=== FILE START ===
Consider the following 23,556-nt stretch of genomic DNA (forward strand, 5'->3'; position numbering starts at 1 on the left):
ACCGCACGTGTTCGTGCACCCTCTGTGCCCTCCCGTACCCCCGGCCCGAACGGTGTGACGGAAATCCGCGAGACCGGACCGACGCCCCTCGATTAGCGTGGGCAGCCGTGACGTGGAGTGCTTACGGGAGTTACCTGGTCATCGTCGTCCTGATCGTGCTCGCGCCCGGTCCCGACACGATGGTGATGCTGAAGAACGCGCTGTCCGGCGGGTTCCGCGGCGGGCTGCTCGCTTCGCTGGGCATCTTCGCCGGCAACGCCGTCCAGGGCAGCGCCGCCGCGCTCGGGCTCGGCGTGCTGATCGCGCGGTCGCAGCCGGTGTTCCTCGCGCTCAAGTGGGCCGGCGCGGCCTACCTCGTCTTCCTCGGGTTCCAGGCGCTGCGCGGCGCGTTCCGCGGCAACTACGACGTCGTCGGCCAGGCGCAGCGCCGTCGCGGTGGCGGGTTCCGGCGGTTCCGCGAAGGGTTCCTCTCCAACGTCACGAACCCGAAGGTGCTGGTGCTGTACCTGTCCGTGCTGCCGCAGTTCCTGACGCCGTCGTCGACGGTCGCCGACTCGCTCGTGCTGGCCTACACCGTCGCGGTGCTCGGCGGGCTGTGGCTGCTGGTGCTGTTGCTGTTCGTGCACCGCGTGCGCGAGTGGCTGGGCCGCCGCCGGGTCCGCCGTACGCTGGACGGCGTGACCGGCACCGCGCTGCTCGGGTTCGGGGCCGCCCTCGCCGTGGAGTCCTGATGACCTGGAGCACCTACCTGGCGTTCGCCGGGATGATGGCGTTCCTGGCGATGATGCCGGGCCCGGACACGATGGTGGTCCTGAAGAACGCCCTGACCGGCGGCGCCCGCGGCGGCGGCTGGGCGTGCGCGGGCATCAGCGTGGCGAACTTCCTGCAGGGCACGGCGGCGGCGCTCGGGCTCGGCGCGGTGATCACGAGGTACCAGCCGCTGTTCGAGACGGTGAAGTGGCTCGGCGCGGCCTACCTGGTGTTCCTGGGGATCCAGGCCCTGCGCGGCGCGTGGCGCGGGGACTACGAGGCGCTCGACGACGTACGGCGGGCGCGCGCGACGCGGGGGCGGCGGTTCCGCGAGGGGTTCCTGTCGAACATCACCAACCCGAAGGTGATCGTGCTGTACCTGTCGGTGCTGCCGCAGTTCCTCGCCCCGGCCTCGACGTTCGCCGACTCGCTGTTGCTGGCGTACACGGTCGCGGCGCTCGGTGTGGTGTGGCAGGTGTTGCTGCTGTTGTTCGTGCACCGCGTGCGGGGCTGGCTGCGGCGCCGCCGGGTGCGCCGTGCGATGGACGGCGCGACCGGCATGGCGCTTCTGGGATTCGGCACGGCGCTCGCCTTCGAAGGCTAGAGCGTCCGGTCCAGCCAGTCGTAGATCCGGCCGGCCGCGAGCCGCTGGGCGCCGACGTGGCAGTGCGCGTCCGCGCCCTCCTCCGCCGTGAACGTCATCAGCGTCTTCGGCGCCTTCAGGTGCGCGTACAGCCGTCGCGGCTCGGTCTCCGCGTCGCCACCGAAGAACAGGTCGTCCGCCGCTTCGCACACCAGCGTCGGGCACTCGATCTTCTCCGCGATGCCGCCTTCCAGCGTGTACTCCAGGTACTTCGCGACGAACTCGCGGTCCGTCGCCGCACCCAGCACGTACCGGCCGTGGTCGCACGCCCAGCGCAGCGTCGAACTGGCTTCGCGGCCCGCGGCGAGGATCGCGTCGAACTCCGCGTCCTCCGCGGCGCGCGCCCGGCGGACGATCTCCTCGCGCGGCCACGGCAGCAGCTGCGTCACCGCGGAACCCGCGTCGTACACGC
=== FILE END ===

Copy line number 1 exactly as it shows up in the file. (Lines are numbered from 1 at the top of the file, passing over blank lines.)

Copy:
Consider the following 23,556-nt stretch of genomic DNA (forward strand, 5'->3'; position numbering starts at 1 on the left):